August 2016

My intention is to post this blog around once a month. However, I’ve been thinking about stuff (I blame university for that) and there’s something I need to get out there. So the next time will be September and I’ll just count the last blog as a practice. Here’s August’s.

I guess August means ┬ámany things to many people: eminent and well thought of; school holidays; swelling conkers (not a euphemism); drinks in the garden as night slowly falls. For me, it conjures only one thought – Cropredy. Or to be more accurate and to give it its official title, Fairport’s Cropredy Convention. A long weekend of friends, family, good music and excessive drinking.


This is not your average, run-of-the-mill festival. This is probably the friendliest festival on the planet. We took the kids there when they were two and four and it was possible to let them have a run around. There is, in fact, a kids area at the top of the field where tons of them are learning circus tricks and doing craft stuff. This year is shaping up nicely. Our party now numbers somewhere in the region of twenty and is growing all the time. Highlights for me this year will be Ralph McTell, Hayseed Dixie (they have to be seen to be believed) Bootleg Beatles and Madness. Plus, of course, various combinations of the Fairport boys.

I digress. This is meant to be a writing blog.

To put a few things straight: If you’re looking for advice on how to write, you might as well get out of here right now. That won’t be happening. If you want sensible advice on the craft then join a writing group or do a course. If you want to read a how-to book then don’t go any further than Stephen King’s ‘On Writing’. You need to know nothing else. It’s excellent.

No, this is almost entirely for my own benefit and your (hopefully) amusement. I plan to post my own problems and difficulties in the vain hope that some wise person out there might point me in the right direction, come up with a solution or just tell me to shut up and get a proper job. (That won’t be happening either) I’ll chuck random stuff in as well because, as I said, it’s meant to be entertaining, too.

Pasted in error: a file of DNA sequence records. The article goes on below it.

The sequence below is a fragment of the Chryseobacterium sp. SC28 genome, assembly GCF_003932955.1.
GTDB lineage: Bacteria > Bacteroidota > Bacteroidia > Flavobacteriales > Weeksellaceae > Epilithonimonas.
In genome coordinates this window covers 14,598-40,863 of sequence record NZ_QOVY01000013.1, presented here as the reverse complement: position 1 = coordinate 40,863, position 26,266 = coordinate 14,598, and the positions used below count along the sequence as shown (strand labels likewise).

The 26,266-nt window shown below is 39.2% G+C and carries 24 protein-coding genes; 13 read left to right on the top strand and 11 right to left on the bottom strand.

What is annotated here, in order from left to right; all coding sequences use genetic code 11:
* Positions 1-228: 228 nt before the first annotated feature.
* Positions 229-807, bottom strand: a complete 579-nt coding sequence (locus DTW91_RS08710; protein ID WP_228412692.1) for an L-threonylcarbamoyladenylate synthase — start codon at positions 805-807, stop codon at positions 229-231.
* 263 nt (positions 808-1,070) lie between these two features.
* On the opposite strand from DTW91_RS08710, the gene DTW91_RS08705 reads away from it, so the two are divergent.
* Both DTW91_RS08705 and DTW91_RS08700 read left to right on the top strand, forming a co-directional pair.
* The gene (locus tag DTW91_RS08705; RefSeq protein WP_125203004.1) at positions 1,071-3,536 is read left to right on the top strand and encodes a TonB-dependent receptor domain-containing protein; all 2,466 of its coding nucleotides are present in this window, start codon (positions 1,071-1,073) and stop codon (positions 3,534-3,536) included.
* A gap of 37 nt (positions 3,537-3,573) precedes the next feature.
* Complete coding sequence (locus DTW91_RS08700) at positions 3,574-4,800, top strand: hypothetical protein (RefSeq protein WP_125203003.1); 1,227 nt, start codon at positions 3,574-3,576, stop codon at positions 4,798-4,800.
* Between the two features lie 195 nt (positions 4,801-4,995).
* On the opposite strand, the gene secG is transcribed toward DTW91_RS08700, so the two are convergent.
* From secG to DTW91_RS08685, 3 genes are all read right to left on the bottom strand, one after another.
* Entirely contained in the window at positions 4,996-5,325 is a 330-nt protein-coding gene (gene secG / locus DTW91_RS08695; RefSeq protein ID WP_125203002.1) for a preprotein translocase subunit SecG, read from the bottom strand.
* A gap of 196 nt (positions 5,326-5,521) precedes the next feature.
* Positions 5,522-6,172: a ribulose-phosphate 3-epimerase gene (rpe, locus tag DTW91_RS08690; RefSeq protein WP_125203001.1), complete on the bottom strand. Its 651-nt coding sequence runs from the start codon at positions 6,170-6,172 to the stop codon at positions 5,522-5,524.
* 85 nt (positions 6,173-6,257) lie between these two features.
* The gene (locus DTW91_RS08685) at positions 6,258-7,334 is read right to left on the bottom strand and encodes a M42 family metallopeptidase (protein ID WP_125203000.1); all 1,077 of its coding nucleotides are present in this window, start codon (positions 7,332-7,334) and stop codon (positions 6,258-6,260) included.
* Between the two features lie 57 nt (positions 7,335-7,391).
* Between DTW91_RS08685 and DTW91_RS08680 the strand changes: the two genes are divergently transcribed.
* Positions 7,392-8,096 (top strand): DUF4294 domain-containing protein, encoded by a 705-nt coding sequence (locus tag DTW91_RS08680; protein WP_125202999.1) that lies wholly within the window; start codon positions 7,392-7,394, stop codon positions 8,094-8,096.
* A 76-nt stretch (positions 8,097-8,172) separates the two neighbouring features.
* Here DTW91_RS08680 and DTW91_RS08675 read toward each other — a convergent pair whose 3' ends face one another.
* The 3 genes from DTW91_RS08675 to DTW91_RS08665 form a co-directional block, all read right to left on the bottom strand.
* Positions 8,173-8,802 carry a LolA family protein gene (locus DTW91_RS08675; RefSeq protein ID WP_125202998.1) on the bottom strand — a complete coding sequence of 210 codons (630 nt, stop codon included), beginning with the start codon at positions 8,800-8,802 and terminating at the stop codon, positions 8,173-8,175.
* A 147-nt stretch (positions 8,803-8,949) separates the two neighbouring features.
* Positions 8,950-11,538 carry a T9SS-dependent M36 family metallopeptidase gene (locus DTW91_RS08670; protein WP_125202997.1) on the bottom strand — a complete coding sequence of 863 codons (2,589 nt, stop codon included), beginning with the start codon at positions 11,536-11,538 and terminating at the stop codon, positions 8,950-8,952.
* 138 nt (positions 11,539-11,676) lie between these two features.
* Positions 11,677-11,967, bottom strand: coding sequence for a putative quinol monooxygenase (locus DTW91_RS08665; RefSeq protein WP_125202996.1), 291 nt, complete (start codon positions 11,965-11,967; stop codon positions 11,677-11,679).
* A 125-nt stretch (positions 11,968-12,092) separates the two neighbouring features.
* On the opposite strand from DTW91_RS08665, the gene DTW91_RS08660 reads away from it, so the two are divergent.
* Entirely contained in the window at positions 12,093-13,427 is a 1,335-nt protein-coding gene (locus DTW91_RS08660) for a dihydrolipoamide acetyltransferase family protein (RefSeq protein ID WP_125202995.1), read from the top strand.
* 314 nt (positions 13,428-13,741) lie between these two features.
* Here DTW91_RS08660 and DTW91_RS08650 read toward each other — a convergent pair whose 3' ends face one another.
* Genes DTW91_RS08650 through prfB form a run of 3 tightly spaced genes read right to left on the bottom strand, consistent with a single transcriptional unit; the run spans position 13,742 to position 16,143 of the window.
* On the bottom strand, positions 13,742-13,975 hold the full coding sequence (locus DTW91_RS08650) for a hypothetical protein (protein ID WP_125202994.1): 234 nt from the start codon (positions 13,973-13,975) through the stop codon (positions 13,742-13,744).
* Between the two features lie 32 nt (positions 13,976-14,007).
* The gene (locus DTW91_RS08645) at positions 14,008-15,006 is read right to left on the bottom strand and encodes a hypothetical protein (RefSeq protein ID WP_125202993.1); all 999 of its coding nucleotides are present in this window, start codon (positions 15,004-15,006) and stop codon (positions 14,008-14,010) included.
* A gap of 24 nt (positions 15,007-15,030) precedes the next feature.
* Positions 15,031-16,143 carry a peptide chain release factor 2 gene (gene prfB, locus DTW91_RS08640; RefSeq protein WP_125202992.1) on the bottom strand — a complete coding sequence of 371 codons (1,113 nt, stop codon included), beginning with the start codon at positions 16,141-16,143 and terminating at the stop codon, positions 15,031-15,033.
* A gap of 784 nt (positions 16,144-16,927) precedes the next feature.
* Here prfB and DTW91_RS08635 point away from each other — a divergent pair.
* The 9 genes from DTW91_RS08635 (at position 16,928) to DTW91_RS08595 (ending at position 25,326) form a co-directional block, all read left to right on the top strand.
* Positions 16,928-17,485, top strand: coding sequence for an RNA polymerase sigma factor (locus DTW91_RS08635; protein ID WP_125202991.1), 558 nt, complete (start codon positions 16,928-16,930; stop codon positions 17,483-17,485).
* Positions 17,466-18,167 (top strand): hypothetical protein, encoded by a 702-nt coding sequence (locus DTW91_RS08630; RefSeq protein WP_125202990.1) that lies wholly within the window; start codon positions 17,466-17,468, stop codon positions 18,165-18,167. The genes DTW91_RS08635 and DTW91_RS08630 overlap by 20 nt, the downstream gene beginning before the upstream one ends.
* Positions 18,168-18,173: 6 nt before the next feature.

So, having admitted that I’ve suffered a complete car crash with my last novel, I’ll try to explain the problem I’m (already) having with the new one. It is, as yet, untitled but is about a homeless guy, Mark.

Mark is in a bad way. He’s hit an all-time low. He’s decided that enough is enough. But things don’t work out the way he planned them (do they ever?) and he finds himself standing outside Sheffield train station looking at the patch of ground where he’s sat and begged with a black woolly beanie for a long, long time. He knows he will never be doing that again and turns his back on his soggy copy of the Metro and makes his way up into the city.


The thing is, I like the story but it is all a bit down. You know? A bit depressing and I’ve written three chapters where, despite his efforts to make changes, life still smacks him in the face. The problem is: this is a miserable state that Mark is in and humour (which is what I know it needs) is just ever so slightly inappropriate at the moment. So, the question is: How long can I maintain the darkness of his situation, at the very beginning of the novel, without losing the reader? Presently, I have about 7k words in this vein which I think is too much. Two long chapters or, as I have it now, three shorter ones. And if the answer is that it is already too long, will breaking his narrative and going elsewhere, somewhere a bit more colourful and cheerful, destroy the effect I’m aiming at, that being, getting the reader’s head into the sheer hopelessness of having no home and no support mechanism?




That’s my problem.

But, for now, I’m going to buy beer. We’re off to Cropredy tomorrow.